DiAngelo argues that white people are so defensive (read: white fragility in action) about criticism of racist actions because of the good/bad binary. Good equals non-racist and bad equals racist. Basically, the idea we have in our heads of a racist is not ourselves. Racists are bad, horrible people who hate people of color and treat them terribly. Racists are the KKK and people who had picnics under lynchings.

I could never be that!

Her argument is that you can do something racist without fitting this stereotype of a racist. When telling a white person that what they just said or did is racist, it often seems as if you are equating them with this stereotype. Instead of focusing on the hurt our comment or action caused, we are now focused on the way we think we are being accused and vilified. This is white fragility in action.

Now for some criticisms:

One of the many complaints I saw had to do with generalizations. Many people felt that while some of the ideas may be valid, DiAngelo did a lot of generalizing. I don’t necessarily disagree, but I do think it’s hard to write this kind of book without generalizing. Acknowledge that every generalization may not apply to you, but also be honest with yourself in comparing your own actions to her generalizations.

So, white people aren’t allowed to have emotions?

This was a common criticism I saw in the 1 and 2-star ratings of White Fragility. The answer to this is, of course, they are. DiAngelo does not state in her book that a white person should never feel angry, uncomfortable, upset, or any other emotion. You are allowed to respond emotionally to the actions or words of another person. Regardless of their race, gender, or any other criteria. Her argument mainly serves to get white people to 1) examine why they are feeling this emotion and 2) react differently. I think that some of the lessons that she applies to white people’s reactions to racial criticisms can be applied to many other areas of our lives as well, with positive results. Defensiveness and anger are rarely a good response in any situation.

So what do I do with the emotions that I do feel?

DiAngelo says in the book that it can often be helpful to reflect and bounce your thoughts off of a trusted friend. She recommends another white person. It is important to pick someone who will be able to think critically about what you’re saying and engage in a meaningful conversation with you to help you dissect what happened, why you’re feeling the way you do, and what you can/should do about it – not just someone who will validate your feelings of being wronged. This is yet another lesson that can be applied to other aspects of your life – not just times when you encounter racism. We all need someone to be our “sounding board” for times when we may not be seeing clearly or may have something to learn.

You will never get it right.

From the reviews I read, and to some extent my own feelings, it seemed that while encouraging critical thinking, DiAngelo’s book didn’t seem to offer a lot of tangible solutions. This was frustrating for a lot of readers.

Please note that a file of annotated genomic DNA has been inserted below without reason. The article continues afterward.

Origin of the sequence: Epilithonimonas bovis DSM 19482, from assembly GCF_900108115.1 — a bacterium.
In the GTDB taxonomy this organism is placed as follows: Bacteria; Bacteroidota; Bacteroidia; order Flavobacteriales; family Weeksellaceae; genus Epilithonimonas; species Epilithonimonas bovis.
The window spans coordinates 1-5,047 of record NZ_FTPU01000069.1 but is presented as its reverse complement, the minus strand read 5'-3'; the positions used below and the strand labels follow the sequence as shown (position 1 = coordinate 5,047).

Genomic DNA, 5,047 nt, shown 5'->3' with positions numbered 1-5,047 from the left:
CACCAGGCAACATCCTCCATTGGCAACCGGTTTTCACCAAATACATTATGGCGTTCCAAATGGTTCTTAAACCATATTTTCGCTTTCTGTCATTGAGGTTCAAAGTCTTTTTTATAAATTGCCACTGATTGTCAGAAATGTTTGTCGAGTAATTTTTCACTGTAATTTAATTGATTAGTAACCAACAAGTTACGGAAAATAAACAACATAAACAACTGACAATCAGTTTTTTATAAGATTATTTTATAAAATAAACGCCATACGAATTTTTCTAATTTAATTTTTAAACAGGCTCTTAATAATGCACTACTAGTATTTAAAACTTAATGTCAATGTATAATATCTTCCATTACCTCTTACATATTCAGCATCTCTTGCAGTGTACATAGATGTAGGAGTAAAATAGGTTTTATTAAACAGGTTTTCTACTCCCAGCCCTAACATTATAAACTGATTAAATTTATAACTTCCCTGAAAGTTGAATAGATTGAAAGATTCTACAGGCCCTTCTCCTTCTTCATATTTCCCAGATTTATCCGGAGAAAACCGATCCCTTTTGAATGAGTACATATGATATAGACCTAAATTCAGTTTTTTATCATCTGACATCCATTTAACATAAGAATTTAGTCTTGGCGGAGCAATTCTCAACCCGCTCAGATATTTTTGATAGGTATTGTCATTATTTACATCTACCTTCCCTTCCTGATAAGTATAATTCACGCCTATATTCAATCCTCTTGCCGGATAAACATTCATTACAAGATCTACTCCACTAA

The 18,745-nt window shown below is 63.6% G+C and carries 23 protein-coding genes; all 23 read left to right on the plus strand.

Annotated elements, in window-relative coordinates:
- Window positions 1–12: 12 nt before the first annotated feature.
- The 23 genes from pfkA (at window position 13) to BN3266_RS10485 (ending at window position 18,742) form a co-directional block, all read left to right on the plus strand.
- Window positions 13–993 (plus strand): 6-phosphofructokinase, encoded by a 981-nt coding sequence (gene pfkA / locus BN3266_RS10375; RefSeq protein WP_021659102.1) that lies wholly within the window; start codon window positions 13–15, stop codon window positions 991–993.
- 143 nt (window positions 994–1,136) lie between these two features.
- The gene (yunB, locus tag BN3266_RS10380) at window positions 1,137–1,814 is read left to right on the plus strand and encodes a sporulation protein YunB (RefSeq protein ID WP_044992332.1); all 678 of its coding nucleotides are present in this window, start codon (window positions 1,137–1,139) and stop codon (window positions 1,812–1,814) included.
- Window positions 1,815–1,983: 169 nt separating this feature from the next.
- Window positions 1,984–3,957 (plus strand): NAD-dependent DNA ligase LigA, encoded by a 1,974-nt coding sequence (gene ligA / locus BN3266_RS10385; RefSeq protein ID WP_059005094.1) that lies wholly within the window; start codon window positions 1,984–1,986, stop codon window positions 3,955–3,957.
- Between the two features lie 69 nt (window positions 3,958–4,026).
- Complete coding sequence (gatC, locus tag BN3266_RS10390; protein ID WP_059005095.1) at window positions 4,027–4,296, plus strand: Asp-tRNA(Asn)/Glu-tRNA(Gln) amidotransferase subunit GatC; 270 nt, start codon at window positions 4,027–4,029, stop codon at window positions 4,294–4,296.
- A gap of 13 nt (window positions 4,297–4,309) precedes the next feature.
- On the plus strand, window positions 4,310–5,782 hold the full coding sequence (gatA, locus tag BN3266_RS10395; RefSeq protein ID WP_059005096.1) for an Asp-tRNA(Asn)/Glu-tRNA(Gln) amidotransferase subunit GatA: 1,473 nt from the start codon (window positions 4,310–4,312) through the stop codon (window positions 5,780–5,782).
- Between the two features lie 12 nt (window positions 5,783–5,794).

DiAngelo has not marketed her book as a step-by-step guide to avoid being racist. It doesn’t need to be that. However, some of her arguments appear to contradict themselves at times. They leave the reader both wanting to be aware of this issue and improve upon it, but unsure of how to proceed. She even flat out states that you will never get it right. While it may come off this way to some, I don’t think this is meant to be a discouraging comment. I think it’s meant to encourage consistent learning, reflecting and improving.

In this way, her assertion that intentions never matter, falls a bit flat. Intentions do not cancel out the harm done. An explanation of a good intention does not mean that your actions must be forgiven. However, without considering intentions, some of her assertions could also easily be misunderstood. Intentions may not be the most important factor, but I would argue that they cannot fully be ignored either.

So what should you take from this book? DiAngelo’s book will not offer one solution and will likely leave you feeling stumped at times. I suggest focusing on the main point and looking for tangible examples in your life to help you understand. Picking apart her arguments will likely leave you a little confused and frustrated. Take what you can from it and use it to guide your future learning and reflecting.

So, is it worth reading?

Overall, I think White Fragility is an excellent way to start thinking more critically about your behavior but it does not offer tangible solutions and can be a bit fallacious/circular in its logic at times. It is a great starting point, especially since it is a fairly light read (192 pages). However, this should not be where your self-education about race in American society ends.

This book definitely got me thinking more critically about my behavior – past and present. It’s not a book that felt like a waste of time. In general, it is something I would recommend to other white people who are attempting to expand their way of thinking.

My word of advice with reading this book is to keep an open mind and take everything with a grain of salt. No book gets everything right and no generalization can fit every single reader.

Do you have thoughts on White Fragility? Suggestions for other good books to learn about race in America? Drop them in the comments of this post on Instagram. I’d love to hear what you have to say!